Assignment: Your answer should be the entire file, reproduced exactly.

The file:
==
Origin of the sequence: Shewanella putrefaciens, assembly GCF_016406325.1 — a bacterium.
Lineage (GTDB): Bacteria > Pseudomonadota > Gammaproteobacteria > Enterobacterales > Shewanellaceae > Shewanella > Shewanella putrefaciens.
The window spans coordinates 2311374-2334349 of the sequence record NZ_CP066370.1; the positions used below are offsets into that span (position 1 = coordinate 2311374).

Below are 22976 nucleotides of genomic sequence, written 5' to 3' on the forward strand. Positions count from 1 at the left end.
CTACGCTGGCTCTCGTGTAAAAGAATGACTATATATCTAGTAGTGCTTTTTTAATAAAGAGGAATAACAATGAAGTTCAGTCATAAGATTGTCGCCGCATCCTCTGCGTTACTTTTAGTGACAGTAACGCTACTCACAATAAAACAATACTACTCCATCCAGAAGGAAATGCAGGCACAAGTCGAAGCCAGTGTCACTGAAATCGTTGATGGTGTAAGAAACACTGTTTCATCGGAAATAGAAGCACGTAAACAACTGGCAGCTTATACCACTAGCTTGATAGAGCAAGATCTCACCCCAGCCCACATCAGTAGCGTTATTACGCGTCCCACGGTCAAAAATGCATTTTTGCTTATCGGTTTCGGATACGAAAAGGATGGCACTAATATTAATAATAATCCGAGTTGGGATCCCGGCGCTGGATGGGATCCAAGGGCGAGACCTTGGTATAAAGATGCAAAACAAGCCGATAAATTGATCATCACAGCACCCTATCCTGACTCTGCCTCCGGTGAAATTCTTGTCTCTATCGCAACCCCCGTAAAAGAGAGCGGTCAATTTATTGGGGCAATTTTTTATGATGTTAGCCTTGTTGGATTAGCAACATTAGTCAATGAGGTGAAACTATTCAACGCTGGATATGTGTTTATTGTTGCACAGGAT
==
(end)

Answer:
Origin of the sequence: Shewanella putrefaciens, assembly GCF_016406325.1 — a bacterium.
Lineage (GTDB): Bacteria > Pseudomonadota > Gammaproteobacteria > Enterobacterales > Shewanellaceae > Shewanella > Shewanella putrefaciens.
The window spans coordinates 2311374-2334349 of the sequence record NZ_CP066370.1; the positions used below are offsets into that span (position 1 = coordinate 2311374).

Below are 22976 nucleotides of genomic sequence, written 5' to 3' on the forward strand. Positions count from 1 at the left end.
CTACGCTGGCTCTCGTGTAAAAGAATGACTATATATCTAGTAGTGCTTTTTTAATAAAGAGGAATAACAATGAAGTTCAGTCATAAGATTGTCGCCGCATCCTCTGCGTTACTTTTAGTGACAGTAACGCTACTCACAATAAAACAATACTACTCCATCCAGAAGGAAATGCAGGCACAAGTCGAAGCCAGTGTCACTGAAATCGTTGATGGTGTAAGAAACACTGTTTCATCGGAAATAGAAGCACGTAAACAACTGGCAGCTTATACCACTAGCTTGATAGAGCAAGATCTCACCCCAGCCCACATCAGTAGCGTTATTACGCGTCCCACGGTCAAAAATGCATTTTTGCTTATCGGTTTCGGATACGAAAAGGATGGCACTAATATTAATAATAATCCGAGTTGGGATCCCGGCGCTGGATGGGATCCAAGGGCGAGACCTTGGTATAAAGATGCAAAACAAGCCGATAAATTGATCATCACAGCACCCTATCCTGACTCTGCCTCCGGTGAAATTCTTGTCTCTATCGCAACCCCCGTAAAAGAGAGCGGTCAATTTATTGGGGCAATTTTTTATGATGTTAGCCTTGTTGGATTAGCAACATTAGTCAATGAGGTGAAACTATTCAACGCTGGATATGTGTTTATTGTTGCACAGGAT